It is something of a hypocrisy, then, that the Government should be promoting the idea that sexual activity is a relatively harmless one, subject only to “consent” (whatever that may mean, but excluding that of the third party). At the same time, they are willing to fund the destruction of the living results of this same activity.
Blackrock, Co Dublin.
The first school is the school of prayer
Dear Editor, Mr Stephen Kelly who took me to task in your Letters pages [IC 26/08/2021] might be surprised to learn that I partially agree with him. A return to the ancient Roman Rite alone will not stop the decline in the Church. However, he misread my letter if he thinks I said that it would. Mr Kelly says what we need is more education. I might point out that before the Second Vatican Council only 30% of Irish people went beyond primary education, it’s over three times that number today, in mostly Catholic schools. Now, since education is not the enemy of faith, we can only conclude it’s the quality of the religious education, not the quantity that’s the problem.
The decline in belief and Mass attendance is actually traced to the late 1980s and early 1990s (European Values Study) and not the 1970s as Mr Kelly believes. This might suggest a connection between the new (Vatican II) religious education programs introduced in the 1970s and the decline. They failed to pass on something.
Mr Kelly’s belief that we had a ‘largely uneducated clergy’ would come as a surprise to the priests and bishops who spent six or more years studying in Maynooth, Clonliffe or the many religious houses in Ireland. As for the mention of the uneducated laity ‘chewing toffee’, this is somewhat patronising to the generations of Irish Catholics who suffered severe hardship to hear Mass on hillsides and barns and eventually built fine churches with many a widow’s mite. They did actual building from ashes with a love of the ancient Mass and their priests who suffered with them. To suggest that only “well educated” (whatever that means) can rebuild is to ignore history and to ignore that the first school is the school of prayer.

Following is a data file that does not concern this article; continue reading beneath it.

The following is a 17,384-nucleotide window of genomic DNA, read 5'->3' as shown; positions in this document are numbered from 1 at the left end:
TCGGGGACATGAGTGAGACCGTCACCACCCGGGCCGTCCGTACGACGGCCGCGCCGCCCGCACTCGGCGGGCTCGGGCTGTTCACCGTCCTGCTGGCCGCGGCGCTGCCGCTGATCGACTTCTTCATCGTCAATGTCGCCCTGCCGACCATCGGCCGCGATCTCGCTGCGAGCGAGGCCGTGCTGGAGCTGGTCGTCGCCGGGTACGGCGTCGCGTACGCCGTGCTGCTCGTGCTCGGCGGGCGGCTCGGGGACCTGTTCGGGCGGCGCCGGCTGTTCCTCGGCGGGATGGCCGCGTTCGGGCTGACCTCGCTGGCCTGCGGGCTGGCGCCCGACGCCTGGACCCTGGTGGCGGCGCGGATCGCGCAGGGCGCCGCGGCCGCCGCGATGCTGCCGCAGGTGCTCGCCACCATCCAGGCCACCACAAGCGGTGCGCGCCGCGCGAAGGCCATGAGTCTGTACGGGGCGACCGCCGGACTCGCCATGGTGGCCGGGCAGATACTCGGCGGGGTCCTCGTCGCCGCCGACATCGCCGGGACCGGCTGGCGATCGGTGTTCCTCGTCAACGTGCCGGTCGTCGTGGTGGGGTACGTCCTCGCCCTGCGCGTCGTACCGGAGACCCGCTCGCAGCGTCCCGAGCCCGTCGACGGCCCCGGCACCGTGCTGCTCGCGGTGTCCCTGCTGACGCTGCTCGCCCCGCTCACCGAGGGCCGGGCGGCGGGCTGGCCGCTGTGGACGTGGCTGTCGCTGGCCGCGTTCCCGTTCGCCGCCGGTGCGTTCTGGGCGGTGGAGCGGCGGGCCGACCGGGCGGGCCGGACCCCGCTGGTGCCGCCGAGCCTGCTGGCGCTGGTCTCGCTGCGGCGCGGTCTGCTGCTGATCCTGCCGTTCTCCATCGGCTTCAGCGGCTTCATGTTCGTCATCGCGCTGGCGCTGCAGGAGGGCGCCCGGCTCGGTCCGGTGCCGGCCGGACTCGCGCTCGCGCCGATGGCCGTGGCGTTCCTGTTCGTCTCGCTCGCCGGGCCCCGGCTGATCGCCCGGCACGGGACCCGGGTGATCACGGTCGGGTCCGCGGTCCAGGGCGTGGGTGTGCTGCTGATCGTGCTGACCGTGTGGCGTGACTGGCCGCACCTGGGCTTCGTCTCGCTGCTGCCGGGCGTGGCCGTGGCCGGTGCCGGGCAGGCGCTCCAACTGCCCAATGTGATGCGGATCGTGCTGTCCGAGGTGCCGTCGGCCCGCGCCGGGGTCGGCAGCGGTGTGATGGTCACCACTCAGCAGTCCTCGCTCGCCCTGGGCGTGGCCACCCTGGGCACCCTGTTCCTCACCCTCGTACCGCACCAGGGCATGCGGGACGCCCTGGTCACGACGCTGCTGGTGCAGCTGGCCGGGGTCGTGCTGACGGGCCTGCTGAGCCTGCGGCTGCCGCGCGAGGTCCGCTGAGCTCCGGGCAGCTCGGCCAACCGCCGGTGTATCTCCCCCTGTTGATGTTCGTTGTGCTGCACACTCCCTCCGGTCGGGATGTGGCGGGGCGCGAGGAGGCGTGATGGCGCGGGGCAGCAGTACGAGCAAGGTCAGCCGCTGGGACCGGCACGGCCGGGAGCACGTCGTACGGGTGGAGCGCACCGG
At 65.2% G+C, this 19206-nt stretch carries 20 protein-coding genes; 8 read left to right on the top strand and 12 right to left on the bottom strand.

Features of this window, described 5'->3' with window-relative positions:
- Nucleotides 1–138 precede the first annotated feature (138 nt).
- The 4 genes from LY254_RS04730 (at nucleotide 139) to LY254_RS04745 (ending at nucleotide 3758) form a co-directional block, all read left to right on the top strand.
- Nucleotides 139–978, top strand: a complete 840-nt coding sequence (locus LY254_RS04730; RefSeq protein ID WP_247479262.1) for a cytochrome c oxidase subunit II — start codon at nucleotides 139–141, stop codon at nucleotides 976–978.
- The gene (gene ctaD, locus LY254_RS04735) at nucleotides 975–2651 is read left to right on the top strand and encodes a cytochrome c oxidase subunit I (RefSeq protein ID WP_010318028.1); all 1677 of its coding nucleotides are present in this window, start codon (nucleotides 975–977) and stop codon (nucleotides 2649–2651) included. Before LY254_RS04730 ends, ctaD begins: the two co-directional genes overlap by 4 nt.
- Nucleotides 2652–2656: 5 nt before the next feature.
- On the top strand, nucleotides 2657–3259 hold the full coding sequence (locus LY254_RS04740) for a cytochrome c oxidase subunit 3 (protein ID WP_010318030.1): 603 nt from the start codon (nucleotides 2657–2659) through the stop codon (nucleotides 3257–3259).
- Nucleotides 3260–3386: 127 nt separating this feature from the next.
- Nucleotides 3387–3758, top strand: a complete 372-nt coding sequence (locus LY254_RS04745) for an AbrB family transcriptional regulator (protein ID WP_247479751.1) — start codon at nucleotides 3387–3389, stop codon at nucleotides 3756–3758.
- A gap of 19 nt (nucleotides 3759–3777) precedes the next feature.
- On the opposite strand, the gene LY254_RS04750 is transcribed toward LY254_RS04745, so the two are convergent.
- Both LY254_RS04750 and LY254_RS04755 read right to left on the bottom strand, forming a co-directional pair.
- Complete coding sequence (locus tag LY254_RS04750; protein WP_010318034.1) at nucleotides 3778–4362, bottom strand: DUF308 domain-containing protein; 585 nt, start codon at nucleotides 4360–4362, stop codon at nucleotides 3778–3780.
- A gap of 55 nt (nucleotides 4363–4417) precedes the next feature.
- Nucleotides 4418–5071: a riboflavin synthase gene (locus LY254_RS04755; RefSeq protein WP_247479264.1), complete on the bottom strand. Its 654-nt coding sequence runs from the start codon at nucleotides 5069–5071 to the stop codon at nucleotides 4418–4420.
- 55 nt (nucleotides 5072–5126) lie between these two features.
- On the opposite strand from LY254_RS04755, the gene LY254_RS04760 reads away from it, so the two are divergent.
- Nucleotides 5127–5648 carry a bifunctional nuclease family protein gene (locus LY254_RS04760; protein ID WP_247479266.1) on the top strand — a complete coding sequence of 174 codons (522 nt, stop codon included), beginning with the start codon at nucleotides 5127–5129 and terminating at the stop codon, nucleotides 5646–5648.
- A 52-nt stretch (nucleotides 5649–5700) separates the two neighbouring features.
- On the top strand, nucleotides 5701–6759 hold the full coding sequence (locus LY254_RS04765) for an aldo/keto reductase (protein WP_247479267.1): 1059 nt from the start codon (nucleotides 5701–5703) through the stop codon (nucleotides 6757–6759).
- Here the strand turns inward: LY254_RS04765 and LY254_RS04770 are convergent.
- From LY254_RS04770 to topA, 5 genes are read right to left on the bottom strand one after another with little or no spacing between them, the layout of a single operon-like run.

Kilcornan, Co. Limerick
The fact is we are at war with the real enemy
Dear editor, Chai Brady’s excellent interview with Mgsr Rossetti [IC 02/09/2021] is a clarion call to reality to whom the real enemy is and will always be. The fact is that we are at war and until we reengage with this truth then things will continue to spiral downwards. While the late ‘celeb’ couple who have popularised paranormal investigation, Lorraine and Ed Warren, have caused a certain amount of scepticism, they did in the following quotation offer a subsequent summation of the state of play regarding these realities: “Diabolical forces are formidable and are eternal and do exist. The fairy tale is true: the Devil exists; God exists and for us as a people our very destiny hinges upon which we elect to follow…”
Military instruction’s fundamental premise is: Know your enemy! Until this reality is embraced and a lesser elevation of ‘green issues’ to a quasi eighth sacrament is adopted then things will become more profoundly bleak. It’s eternal life, not the environment that is more important; Mr. Brady’s article has offered a useful reference point to re-focus our attention.
Fr John McCallion
Clonoe, Co. Tyrone